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Jeff Nischwitz – Reduce Risk by Observing Harmful Behavior Patterns
29th March 2021 • My Worst Investment Ever Podcast • Andrew Stotz
00:00:00 00:38:52

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BIO: Jeff Nischwitz is known as a Snow Globe Shaker who’s on a mission to help people shift how they lead and thereby shift their leadership impact.

STORY: Jeff’s parents sold their business and gave the money to their grandchildren for a college education. Jeff decided to invest his kids’ money as advised by a financial advisor who knew his dad. This was during the Dotcom boom, and at first, the investment grew from $10,000 to $75,000 per kid’s share. But within six months, the market crashed. The worst part was that his advisor never talked to him as the market started shifting. Being a thrill-seeker, Jeff decided to try another venture. This time around, he invested in a franchise that failed from the get-go. Jeff continued pumping money into the business even though things never improved. Jeff never quit until he was so deep into the mess.

LEARNING: Don’t let your ego drive you to poor decisions. Focus on the long-term instead of big hits that only last a short time—work with an experienced financial advisor.

 

“When things are chaotic around you, when you’re being shaken up externally, it’s even more important to shake internally.”

Jeff Nischwitz

 

Guest profile

Jeff Nischwitz is known as a Snow Globe Shaker who’s on a mission to help people shift how they lead and thereby shift their leadership impact. He’s an international speaker and personal transformation coach known for his unique perspectives, challenging traditional thinking, and delivering tangible shifts for leaders to grow their people, build their businesses and enhance their relationships.

Jeff’s the Founder of The Nischwitz Group, a speaking, consulting, and coaching company, and the Co-Founder of Cardivera, a leadership development ecosystem that grows leaders and their impact. He also co-hosts the Leadership Junkies Podcast. Jeff has published four leadership and business books, including his most recent–Just One Step: Walking Backwards to the Present on the Camino Trail.

Worst investment ever

Back in the mid-90s, Jeff’s parents sold their business and gave the company stock to their grandchildren. This money was intended for their college education when they came of age.

Investing the money

Jeff was the administrator for his kids’ share. He went to a guy that he did not know well but who knew Jeff’s father. He suggested a stock for Jeff, and he put in all the money into that stock. The stock was going crazy. Jeff started with $10,000 a child, and the money went up to like $75,000.

The Dotcom boom

The Dotcom boom hit in 2000, and now there was all this speculation on tech stocks. Jeff started thinking whether it was time to sell the stock as it was still on a high. He, however, waited on his guy to advise him. But he wasn’t getting any communication from him.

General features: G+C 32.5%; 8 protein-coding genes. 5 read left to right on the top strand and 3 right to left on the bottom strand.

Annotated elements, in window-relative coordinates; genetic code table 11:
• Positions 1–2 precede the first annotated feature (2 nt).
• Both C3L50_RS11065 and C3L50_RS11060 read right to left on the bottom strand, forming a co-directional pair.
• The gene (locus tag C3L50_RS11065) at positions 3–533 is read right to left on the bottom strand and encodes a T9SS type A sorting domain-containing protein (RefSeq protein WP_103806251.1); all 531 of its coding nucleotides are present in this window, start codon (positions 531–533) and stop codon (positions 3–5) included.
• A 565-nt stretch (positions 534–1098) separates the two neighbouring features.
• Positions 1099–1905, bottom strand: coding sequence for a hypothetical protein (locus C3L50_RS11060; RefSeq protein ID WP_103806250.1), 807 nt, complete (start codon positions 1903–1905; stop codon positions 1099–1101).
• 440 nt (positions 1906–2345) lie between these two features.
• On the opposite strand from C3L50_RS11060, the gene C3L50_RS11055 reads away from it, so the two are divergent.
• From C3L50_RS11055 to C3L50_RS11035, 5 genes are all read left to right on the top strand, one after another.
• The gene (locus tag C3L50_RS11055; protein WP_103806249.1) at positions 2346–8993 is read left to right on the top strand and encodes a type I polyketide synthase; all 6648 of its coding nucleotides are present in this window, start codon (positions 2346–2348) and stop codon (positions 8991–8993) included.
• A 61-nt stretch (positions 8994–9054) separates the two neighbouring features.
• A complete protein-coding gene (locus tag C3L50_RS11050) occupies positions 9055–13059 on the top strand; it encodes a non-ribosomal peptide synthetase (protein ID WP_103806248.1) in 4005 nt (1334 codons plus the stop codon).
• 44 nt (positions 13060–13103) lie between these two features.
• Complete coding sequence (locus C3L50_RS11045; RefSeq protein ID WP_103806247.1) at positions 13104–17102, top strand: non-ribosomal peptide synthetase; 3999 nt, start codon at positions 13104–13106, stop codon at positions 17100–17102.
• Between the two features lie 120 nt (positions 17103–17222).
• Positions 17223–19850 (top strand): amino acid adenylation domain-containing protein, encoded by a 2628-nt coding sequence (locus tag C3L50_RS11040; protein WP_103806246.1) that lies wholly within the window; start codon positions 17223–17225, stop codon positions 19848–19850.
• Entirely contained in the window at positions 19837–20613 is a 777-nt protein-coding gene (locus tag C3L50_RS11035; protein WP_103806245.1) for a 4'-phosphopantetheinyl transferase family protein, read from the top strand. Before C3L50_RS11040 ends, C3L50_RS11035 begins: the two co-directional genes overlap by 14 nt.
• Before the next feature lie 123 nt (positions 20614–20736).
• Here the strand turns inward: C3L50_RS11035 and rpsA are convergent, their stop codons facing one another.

As he was waiting for advice, the market started to tumble and ultimately crashed. Jeff lost most of the money. All this while, Jeff never heard from the financial advisor.

Trying again

The same year, Jeff started a business that involved buying a franchise. The company started poorly right from the beginning. Jeff’s gambler’s mindset set in, and instead of pulling the plug, he kept pumping money into the business.

It took Jeff forever to pull out and say enough, finally. By the time he pulled the plug, he had dug himself a bottomless hole.

Lessons learned

Be careful of the treacherous thrill of the unknown

Jeff realized that he was a bit of a thrill-seeker. He loved the thrill of the unknown. This caused him to make financial decisions with a gambling mindset. Now he has learned how to be self-aware and catch himself when he is going in that direction.

Focus on long-term wins instead of shorter big hits

Another lesson that Jeff learned from his worst investment was that he had always been trying to go for the big hits. This was all about his ego. He would feel better about himself by getting the big wins, but this often put him in trouble.

Andrew’s takeaways

Reduce risk through the dollar-cost averaging

The dollar-cost averaging strategy puts in a small amount of money every month instead of your entire savings. Using this strategy allows you first to understand where the market is before investing a lump sum.

Financial advisors should communicate regularly with their clients

If you manage other people’s money, make sure that you have regular communication with your clients. The most optimum would be monthly, but quarterly is okay. Pick the time that suits you and suits your client, and ensure you have regular communication.

Choose a financial advisor with experience

When picking a financial advisor, choose one with experience. A financial advisor who has been through many ups and downs may be better at communicating and handling your financial matters.

Actionable advice

Be honest with yourself and get to know yourself. Look for behavior patterns that do not serve you. A great way to do that is to ask yourself what you wish were more of and what you want to you were less of. That’s the way you can start to learn about yourself and avoid those patterns that do not serve you.

No. 1 goal for the next 12 months

Jeff’s number one goal for the next 12 months is to launch and cause to thrive two new programs he created out of COVID. One is a program called Growth, which is a peer-to-peer mentoring program. The other is Be a Man, which is for men only, and it’s about helping men understand all the cut-through and different messages they have gotten their whole life and what it means to be a man.

Parting words

 

“Great discomfort always precedes great outcomes. So get ready to get uncomfortable.”

Jeff Nischwitz

 

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